Story posted November 05, 2009
A talk and musical performance by Josephine Cameron '98 titled "Songs of the Civil War Era" became the subject of a news segment that aired Tuesday, November 3, 2009, on the Maine Public Broadcasting Network (MPBN).
The story wove Cameron's presentation in with the fact that in the audience were 50 fifth-graders from Brunswick's Longfellow Elementary School who are currently studying the Civil War.
"What we're really trying to do here is turn some kids on to the Civil War and trying to expose them to some aspects of Civil War history they might not get a chance to otherwise," says Associate Professor of History Patrick Rael in the segment.
"To have a live concert of this music by a gifted musician is really a special opportunity."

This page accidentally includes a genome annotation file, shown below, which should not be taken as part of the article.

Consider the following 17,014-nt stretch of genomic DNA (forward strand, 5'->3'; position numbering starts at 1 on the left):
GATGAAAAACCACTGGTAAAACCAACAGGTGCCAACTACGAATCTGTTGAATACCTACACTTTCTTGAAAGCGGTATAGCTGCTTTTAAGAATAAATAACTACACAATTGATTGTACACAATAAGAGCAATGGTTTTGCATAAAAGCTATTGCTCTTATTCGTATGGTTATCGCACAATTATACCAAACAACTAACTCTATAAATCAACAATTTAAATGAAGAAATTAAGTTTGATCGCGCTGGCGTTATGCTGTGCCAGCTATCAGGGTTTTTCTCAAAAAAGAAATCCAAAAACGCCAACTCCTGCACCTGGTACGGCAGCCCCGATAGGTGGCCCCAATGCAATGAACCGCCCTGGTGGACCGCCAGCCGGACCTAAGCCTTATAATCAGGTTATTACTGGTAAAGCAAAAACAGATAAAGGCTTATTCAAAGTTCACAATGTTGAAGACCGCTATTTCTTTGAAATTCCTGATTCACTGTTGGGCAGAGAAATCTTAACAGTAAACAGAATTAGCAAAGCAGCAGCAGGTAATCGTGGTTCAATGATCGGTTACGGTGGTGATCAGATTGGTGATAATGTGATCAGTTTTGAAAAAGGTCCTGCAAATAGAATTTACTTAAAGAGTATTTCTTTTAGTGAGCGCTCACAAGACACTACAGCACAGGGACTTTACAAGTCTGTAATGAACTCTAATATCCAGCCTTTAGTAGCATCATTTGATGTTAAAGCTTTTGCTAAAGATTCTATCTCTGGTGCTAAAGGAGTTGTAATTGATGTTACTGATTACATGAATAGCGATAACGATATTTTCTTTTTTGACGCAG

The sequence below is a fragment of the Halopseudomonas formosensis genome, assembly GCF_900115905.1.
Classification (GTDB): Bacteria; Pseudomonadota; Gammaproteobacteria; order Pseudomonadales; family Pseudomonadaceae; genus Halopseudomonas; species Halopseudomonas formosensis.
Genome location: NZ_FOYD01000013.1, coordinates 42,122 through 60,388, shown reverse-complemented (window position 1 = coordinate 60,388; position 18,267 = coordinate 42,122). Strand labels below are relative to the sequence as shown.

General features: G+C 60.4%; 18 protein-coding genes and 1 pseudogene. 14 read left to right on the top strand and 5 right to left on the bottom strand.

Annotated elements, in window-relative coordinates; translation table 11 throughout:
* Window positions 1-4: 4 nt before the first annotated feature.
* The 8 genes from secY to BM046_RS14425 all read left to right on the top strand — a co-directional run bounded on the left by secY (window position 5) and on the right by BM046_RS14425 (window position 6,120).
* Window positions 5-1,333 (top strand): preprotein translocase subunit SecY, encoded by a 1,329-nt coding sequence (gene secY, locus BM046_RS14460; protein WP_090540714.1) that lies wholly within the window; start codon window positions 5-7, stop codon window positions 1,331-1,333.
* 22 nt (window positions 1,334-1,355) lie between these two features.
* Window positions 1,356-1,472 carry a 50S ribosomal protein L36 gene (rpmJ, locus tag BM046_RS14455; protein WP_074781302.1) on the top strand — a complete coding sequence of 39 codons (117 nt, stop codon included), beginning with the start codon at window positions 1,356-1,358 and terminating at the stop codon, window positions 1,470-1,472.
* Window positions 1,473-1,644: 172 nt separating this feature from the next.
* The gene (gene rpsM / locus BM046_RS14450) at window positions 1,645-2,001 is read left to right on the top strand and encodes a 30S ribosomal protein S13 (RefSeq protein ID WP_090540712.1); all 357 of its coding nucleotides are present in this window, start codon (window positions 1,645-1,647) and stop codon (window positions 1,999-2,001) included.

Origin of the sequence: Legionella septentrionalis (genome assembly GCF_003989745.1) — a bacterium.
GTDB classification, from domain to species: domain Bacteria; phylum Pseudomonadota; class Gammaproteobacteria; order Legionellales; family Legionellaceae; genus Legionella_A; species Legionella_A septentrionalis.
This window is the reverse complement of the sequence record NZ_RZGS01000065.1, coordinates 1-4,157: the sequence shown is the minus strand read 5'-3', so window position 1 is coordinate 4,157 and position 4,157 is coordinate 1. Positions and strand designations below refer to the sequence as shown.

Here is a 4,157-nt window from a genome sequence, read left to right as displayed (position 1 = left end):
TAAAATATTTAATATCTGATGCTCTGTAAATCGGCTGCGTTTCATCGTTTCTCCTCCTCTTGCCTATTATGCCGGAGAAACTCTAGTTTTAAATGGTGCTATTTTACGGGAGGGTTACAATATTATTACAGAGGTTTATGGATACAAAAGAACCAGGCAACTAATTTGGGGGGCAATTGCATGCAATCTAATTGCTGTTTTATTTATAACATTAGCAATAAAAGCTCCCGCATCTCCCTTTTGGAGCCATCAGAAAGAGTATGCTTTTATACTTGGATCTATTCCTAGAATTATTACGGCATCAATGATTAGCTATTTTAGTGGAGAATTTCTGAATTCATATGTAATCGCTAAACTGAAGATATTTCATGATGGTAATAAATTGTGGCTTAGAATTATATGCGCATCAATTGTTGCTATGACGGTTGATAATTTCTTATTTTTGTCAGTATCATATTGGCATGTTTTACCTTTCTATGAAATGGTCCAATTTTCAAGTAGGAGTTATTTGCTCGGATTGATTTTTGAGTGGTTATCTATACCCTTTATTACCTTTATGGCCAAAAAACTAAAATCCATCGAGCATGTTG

In her October 27 talk and performance in Kanbar Auditorium, Studzinski Recital Hall, Cameron, who also works as the history department's academic coordinator, discussed the new "American music" that began to take shape during the Civil War Era and how this music both reflected and informed attitudes toward African Americans.
She performed songs and spirituals from the battlefield, the home front, the cotton fields and the Underground Railroad.
"And when I teach them the traditional songs and tell them the stories of how they were written, why they were written, and who might have been singing them, they suddenly feel a really personal, deep connection with the music that they didn't before," says Cameron in the story.
Cameron's newest album, American Songs volume 2, a collaboration with Nashville composer Carter Little '98, builds on Cameron's growing catalog of traditional American folk music.
Her musical setting of Sterling A. Brown's poem "Long Track Blues" was recently included in the New York Times bestseller, Hip Hop Speaks to Children, a book/CD set edited by Nikki Giovanni.